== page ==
# Introduction

[/et_pb_text][et_pb_text _builder_version="3.27.4" text_font="Raleway||||||||" background_color="#f4f4f4" custom_margin="10px||10px" custom_padding="10px|20px|10px|20px" box_shadow_style="preset2" locked="off"]Suppose that in a sports tournament featuring n players, each pair
plays one game and there is always a winner and a loser (no draws).
Show that the players can be arranged in an order P1, P2, . . . , Pn such
that player Pi has beaten Pi+1 for all i = 1, 2, . . . , n.

# Understand the problem

[/et_pb_text][et_pb_text _builder_version="3.27.4" text_font="Raleway||||||||" background_color="#f4f4f4" custom_margin="10px||10px" custom_padding="10px|20px|10px|20px" box_shadow_style="preset2" locked="off"]Suppose that in a sports tournament featuring n players, each pair
plays one game and there is always a winner and a loser (no draws).
Show that the players can be arranged in an order P1, P2, . . . , Pn such
that player Pi has beaten Pi+1 for all i = 1, 2, . . . , n.

[/et_pb_text][/et_pb_column][/et_pb_row][et_pb_row _builder_version="3.25"][et_pb_column type="4_4" _builder_version="3.25" custom_padding="|||" custom_padding__hover="|||"][et_pb_accordion open_toggle_text_color="#0c71c3" _builder_version="3.22.4" toggle_font="||||||||" body_font="Raleway||||||||" text_orientation="center" custom_margin="10px||10px"][et_pb_accordion_item title="Source of the problem" open="on" _builder_version="3.22.4"]

I.S.I. (Indian Statistical Institute) B.Stat/B.Math Entrance Examination 2016. Subjective Problem no.1.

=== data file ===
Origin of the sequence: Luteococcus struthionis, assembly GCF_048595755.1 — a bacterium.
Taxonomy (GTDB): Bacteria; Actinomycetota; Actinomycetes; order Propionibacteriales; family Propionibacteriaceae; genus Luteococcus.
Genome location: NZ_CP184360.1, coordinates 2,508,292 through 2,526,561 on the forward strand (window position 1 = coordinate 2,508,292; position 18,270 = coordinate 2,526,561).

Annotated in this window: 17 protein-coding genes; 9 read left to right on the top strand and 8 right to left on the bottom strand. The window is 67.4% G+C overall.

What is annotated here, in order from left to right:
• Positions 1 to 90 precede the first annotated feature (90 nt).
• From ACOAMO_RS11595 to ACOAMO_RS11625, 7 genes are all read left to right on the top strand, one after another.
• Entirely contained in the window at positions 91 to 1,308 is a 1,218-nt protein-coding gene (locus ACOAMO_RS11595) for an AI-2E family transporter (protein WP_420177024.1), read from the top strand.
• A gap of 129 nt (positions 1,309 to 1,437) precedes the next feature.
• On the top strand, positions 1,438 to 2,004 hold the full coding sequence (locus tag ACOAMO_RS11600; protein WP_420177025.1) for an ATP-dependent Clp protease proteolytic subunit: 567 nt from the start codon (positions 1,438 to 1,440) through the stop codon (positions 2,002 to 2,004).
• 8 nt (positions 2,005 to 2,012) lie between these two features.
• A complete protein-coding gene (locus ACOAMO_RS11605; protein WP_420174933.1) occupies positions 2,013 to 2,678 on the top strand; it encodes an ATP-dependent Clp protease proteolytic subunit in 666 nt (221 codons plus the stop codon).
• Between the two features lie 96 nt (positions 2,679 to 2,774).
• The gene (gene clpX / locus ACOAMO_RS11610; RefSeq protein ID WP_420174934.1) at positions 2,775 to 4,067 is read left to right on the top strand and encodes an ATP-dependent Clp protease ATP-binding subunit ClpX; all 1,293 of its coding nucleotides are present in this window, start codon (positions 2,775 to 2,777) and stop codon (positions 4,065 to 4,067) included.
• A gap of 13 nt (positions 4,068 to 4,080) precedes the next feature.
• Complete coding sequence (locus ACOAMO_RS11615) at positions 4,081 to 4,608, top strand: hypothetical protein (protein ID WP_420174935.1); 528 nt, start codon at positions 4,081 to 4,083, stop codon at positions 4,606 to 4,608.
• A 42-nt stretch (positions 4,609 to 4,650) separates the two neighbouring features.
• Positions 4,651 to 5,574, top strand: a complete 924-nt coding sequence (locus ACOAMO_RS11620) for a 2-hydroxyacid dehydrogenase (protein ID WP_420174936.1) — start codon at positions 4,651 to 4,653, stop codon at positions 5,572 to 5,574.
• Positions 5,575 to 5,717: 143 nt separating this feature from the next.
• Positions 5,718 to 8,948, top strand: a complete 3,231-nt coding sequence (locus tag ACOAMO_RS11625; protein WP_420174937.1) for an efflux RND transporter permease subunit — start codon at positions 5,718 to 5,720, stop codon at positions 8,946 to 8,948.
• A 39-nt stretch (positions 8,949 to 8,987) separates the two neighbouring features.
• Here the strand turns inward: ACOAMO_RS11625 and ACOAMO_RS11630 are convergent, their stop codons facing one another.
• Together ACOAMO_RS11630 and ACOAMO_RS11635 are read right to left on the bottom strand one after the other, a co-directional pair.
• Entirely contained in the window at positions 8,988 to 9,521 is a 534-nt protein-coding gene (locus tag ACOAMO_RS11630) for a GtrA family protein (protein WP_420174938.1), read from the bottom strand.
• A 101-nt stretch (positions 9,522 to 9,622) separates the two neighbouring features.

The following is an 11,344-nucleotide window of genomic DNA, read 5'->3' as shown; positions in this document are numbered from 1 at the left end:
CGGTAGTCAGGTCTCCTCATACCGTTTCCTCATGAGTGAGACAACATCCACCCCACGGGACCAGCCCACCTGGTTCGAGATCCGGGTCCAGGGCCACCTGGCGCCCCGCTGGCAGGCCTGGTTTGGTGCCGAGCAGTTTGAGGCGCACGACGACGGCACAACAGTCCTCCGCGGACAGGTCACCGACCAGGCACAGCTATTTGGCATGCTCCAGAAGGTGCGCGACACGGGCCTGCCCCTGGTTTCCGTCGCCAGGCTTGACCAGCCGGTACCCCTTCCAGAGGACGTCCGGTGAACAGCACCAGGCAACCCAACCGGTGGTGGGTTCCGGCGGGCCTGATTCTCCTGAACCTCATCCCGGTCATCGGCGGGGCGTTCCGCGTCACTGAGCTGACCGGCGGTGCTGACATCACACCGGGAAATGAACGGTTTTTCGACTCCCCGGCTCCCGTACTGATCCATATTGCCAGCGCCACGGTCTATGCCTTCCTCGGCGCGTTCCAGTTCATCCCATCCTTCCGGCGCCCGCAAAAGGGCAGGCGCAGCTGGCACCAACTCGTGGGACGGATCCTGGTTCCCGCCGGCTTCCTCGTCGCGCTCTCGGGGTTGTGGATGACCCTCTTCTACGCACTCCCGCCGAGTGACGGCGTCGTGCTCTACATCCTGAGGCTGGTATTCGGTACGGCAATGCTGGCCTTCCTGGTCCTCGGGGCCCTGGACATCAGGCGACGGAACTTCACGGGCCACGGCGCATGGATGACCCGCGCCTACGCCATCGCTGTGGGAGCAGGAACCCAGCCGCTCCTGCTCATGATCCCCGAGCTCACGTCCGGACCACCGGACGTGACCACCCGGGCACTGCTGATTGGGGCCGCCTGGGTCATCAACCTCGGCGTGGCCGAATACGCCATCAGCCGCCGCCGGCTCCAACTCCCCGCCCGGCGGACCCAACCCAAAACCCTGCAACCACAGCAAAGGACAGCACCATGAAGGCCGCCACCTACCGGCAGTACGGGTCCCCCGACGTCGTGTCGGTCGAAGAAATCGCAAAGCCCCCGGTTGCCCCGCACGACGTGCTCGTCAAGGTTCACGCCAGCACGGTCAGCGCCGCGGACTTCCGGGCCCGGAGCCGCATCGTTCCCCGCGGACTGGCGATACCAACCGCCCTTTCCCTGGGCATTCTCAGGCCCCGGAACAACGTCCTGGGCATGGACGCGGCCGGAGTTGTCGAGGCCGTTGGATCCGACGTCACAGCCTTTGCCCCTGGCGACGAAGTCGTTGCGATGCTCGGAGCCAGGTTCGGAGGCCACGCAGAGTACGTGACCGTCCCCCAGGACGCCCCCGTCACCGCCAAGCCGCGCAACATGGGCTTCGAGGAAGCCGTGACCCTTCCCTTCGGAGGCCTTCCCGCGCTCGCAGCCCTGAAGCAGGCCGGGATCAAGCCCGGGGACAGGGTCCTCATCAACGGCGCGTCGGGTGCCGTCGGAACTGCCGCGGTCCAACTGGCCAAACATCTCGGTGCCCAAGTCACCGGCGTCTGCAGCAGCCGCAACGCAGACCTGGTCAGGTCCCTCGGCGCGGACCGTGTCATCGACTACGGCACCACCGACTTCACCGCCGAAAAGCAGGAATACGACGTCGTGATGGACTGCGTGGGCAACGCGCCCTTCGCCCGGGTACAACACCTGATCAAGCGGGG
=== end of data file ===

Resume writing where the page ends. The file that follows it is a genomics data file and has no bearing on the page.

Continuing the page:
[/et_pb_accordion_item][et_pb_accordion_item title="Topic" _builder_version="3.22.4" open="off"]Combinatorics

[/et_pb_accordion_item][et_pb_accordion_item title="Difficulty Level" _builder_version="3.23.3" open="off"]

[/et_pb_text][et_pb_tabs active_tab_background_color="#0c71c3" inactive_tab_background_color="#000000" _builder_version="3.22.4" tab_text_color="#ffffff" tab_font="||||||||" background_color="#ffffff"][et_pb_tab title="Hint 0" _builder_version="3.22.4"]Do you really need a hint? Try it first!

[/et_pb_tab][et_pb_tab title="Hint 1" _builder_version="3.22.4"]

we define a sequence $p_1$>$p_2$>$p_3$...........>$p_n$ . such that $p_i>p_{i+1}$ implies $p_i$ has beaten $p_{i+1}$

[/et_pb_tab][et_pb_tab title="Hint 2" _builder_version="3.22.4"]

let assume that the statement is true for n=k  i.e $p_1> p_2>p_3.........p_k$ now look into the case of $p_{k+1}$

[/et_pb_tab][et_pb_tab title="Hint 3" _builder_version="3.23.3"]

if $p_{k+1}$ > $p_1$ or $p_k$>$p_{k+1}$ we are done (why?)[/et_pb_tab][et_pb_tab title="Hint 4" _builder_version="3.22.4"] if $p_k$<$p_{k+1}$ or $p_{k+1}$<$p_1$ then  we can find out at least one pair $p_i$ >$p_{i+1}$ such that $p_i$> $p_{k+1}$ >$p_{i+1}$ , we can just find it by shifting $p_{k+1}$ term by term [ you can make some small experiment ]. other wise it contradict our initial assumption that $p_k$<$p_{k+1}$ or $p_{k+1}$<$p_1$ [ why?]   hence we are done

# Connected Program at Cheenta

Indian Statistical Institute and Chennai Mathematical Institute offer challenging bachelor’s program for gifted students. These courses are B.Stat and B.Math program in I.S.I., B.Sc. Math in C.M.I.

The entrances to these programs are far more challenging than usual engineering entrances. Cheenta offers an intense, problem-driven program for these two entrances.